An architect's rendering of what the corner of Longcommon and East Burlington Street will look like once imropvements are completed. (File 2014)

Reconstruction of the roadway and streetscape on East Burlington Street in downtown Riverside won’t begin until spring 2016 at the earliest, after trustees voted unanimously on Thursday night to reject all four bids it received for the work.

The lowest of the bids, from Gilberts-based Copenhaver Construction, came in at $2.45 million — nearly $900,000 higher than the project’s initial estimate of about $1.6 million.

In addition, because the village’s project got pushed back to the Illinois Department of Transportation’s July bidding period, it would have meant construction would not have started until sometime in September.

That would have meant work on the streetscape would have continued possibly into December, disrupting retailers on the street during the Christmas holiday season.

“We really wanted to get started on it this year, but the important thing is to do the project correctly and not be rushed,” said Village President Ben Sells in a phone interview.

Because the project is receiving $1.1 million in grant funding through the state and federal governments, the timeline for bidding has been controlled by the Illinois Department of Transportation (IDOT). Riverside had hoped to get onto IDOT’s June bidding calendar, but the agency in late May asked village officials for additional documentation, Sells said.

That meant the project would need to be delayed until September, which Sells said would hurt businesses on the street.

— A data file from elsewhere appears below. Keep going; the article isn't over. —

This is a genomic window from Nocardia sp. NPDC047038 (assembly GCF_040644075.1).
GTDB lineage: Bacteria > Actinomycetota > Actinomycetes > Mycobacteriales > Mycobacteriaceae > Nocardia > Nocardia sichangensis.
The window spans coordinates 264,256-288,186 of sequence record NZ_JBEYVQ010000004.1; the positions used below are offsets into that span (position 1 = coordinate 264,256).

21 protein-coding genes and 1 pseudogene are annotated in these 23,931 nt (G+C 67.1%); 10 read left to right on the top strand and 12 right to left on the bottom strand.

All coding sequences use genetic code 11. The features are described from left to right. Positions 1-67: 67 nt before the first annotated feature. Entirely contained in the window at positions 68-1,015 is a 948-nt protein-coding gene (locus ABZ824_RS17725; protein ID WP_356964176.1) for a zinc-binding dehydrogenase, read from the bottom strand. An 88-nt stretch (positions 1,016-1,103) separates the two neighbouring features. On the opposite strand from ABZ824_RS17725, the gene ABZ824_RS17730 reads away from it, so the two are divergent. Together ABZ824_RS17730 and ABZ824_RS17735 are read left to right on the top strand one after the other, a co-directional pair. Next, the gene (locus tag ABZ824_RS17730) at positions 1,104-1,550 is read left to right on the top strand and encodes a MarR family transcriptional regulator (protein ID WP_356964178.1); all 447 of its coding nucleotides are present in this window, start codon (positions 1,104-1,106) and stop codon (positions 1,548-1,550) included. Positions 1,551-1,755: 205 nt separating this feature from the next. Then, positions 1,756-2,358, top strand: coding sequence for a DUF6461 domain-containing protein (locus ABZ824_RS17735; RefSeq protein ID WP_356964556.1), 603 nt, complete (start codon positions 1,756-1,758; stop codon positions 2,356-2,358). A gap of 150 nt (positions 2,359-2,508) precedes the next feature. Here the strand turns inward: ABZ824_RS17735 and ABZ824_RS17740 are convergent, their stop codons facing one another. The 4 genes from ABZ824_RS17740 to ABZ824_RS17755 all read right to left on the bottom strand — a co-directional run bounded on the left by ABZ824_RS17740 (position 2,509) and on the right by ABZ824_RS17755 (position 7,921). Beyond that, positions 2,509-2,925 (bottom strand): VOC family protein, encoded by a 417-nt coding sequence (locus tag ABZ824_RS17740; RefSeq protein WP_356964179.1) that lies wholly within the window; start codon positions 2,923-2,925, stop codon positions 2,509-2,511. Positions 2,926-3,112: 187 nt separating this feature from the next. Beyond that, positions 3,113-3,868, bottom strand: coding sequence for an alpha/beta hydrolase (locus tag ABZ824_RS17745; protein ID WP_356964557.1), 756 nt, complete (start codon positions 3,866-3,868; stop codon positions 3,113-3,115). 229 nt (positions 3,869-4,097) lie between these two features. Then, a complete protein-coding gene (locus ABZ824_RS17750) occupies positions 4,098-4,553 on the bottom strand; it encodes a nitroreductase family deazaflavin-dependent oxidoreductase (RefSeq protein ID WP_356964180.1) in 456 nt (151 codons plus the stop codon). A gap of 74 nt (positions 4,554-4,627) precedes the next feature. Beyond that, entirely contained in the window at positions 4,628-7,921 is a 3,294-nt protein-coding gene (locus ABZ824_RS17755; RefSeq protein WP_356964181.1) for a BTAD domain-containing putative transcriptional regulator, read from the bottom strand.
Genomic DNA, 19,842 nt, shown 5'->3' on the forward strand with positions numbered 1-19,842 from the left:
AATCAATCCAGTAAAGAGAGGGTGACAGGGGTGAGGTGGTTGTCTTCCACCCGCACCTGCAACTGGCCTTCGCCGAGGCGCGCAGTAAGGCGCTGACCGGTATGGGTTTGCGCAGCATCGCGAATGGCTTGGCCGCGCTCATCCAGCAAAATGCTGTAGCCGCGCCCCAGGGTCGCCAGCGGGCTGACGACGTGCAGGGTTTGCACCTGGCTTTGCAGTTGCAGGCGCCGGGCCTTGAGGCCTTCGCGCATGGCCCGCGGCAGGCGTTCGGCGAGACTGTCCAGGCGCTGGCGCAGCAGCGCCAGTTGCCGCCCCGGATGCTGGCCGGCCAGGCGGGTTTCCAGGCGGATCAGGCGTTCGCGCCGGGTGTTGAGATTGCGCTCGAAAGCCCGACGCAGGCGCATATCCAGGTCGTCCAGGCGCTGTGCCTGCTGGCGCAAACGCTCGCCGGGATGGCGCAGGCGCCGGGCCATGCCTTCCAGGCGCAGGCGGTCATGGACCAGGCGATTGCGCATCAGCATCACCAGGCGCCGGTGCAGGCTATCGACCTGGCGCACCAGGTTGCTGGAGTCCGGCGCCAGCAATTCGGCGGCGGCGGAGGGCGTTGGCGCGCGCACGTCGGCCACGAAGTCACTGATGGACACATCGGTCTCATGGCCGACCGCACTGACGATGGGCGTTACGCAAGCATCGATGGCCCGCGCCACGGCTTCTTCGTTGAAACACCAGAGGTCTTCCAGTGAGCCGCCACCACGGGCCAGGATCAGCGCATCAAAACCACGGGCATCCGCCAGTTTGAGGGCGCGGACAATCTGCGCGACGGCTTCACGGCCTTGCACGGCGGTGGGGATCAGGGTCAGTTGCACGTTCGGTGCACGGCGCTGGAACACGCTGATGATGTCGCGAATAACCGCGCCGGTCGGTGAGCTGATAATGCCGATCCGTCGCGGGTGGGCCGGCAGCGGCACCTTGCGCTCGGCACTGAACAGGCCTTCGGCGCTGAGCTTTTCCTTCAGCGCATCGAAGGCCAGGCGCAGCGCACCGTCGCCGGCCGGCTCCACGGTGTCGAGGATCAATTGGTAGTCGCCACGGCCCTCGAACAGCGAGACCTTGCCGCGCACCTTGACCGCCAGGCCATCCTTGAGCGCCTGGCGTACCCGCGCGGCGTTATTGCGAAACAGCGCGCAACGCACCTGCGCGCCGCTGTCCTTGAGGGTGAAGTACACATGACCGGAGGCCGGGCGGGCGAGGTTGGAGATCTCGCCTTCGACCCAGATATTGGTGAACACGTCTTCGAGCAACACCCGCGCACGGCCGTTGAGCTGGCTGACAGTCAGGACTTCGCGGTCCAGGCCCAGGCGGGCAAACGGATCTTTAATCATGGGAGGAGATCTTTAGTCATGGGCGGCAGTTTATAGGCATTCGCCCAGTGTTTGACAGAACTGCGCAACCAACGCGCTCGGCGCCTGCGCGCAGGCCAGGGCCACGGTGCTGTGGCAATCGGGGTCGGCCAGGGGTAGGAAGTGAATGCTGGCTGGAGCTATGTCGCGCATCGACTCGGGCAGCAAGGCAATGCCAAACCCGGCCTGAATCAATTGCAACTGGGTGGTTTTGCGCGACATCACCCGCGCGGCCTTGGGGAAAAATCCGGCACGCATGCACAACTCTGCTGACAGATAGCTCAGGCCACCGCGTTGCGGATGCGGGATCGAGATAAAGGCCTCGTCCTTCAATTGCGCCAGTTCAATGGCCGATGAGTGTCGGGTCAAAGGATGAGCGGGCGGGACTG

“The big thing that threw a wrench into this was getting bumped to the July [bid period],” Sells said.

The later bid period, said Sells, also affected the number of contractors bidding on the project and the prices they submitted. Riverside now is shooting to be part of IDOT’s bidding period in November, with construction slated to begin in March or April 2016.

Waiting to begin construction early next year should increase the number of bidders for the work, said Sells, and drive more competitive pricing.

“I think we’ll get more bidders and better prices if we go to the November bid letting,” Sells said. “Why rush it? If we can get better pricing let’s do this. Why put our businesses through this in the heart of the holiday season.”

Bids ranged from Copenhaver’s $2.45 million to a bid of nearly $3 million, nearly double the initial cost estimate, which Riverside determined while applying for grant funding in 2013.

Riverside received two grants for the work — a $421,500 federal grant to offset the cost of repaving the entire length of East Burlington Street, from Longcommon Road to Harlem Avenue, and a $754,660 Illinois Transportation Enhancement Program (ITEP) grant from the state for the downtown streetscape.

The streetscape improvements include new brick paver sidewalks, including the use of permeable pavers, hand-built raised limestone planters, new trees, and features such as clearly marked crosswalks, lighted bollards, benches, bike racks, a drinking fountain and decorative signage at the entrance ways to the business district.

While the village will have the opportunity to make minor tweaks to the design before the November bid period, the one submitted to IDOT will largely be the one approved by officials in late 2014. Bid documents are due to IDOT by Aug. 17.

As for the hefty markup the village saw during the July bid period, Sells said the biggest change was in the cost for resurfacing the roadway, which was about $500,000 higher than the initial estimate.

The village is paying for its portion of that work with motor fuel tax funds and money collected via the village’s non-home rule sales tax, and Sells indicated Riverside should be able to cover any increased cost for paving through those funds.

How the village plans on covering increased costs related to the streetscape project is unclear. The Riverside Village Board will begin discussing its 2016 capital improvement plan and general operating budget in early fall.

If the bid process goes as planned and Riverside decides to move ahead with construction, work would begin in March or April and last for about 90 days, depending on weather.